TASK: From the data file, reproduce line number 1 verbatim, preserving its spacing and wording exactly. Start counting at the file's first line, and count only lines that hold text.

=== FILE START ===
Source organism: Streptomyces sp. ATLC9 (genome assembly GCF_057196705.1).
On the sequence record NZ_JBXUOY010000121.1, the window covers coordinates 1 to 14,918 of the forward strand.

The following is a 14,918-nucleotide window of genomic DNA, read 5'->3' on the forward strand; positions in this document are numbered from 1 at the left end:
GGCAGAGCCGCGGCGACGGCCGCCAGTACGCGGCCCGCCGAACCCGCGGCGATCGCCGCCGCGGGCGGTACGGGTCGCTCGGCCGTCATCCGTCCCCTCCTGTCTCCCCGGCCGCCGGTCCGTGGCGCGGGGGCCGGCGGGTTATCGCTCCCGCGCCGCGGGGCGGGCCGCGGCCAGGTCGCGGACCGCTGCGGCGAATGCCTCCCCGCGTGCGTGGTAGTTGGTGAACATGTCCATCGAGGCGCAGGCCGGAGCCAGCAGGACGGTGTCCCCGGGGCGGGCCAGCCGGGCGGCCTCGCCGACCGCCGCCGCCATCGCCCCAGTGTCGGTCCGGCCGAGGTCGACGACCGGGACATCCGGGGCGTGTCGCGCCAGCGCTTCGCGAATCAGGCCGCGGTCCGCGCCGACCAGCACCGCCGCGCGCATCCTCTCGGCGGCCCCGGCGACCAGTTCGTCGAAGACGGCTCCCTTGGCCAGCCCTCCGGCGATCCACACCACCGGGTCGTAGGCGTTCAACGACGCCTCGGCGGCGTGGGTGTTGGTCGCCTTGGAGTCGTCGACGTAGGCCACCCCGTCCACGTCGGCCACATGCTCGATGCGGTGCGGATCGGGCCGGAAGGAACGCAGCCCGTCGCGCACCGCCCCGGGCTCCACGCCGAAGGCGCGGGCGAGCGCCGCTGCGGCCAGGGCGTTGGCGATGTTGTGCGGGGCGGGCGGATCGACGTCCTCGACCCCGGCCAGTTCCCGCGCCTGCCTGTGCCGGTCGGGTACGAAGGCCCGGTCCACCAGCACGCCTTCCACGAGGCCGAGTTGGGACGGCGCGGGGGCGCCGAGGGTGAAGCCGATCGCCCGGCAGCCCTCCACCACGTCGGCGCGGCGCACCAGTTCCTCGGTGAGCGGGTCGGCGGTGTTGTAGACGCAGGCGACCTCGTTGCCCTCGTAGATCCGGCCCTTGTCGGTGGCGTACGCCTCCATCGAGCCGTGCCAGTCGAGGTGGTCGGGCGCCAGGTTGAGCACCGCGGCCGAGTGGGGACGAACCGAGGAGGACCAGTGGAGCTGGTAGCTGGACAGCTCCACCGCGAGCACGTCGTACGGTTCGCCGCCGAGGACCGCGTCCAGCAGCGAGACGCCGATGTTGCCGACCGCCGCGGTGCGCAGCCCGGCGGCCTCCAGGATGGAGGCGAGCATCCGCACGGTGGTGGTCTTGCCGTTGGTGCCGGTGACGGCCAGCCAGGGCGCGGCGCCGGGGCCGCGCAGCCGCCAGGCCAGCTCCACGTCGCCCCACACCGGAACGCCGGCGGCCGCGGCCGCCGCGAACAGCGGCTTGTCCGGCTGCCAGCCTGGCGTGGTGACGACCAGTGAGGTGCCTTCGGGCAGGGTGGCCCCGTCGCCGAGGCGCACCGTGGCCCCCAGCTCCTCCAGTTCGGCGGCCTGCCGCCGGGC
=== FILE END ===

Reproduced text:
Source organism: Streptomyces sp. ATLC9 (genome assembly GCF_057196705.1).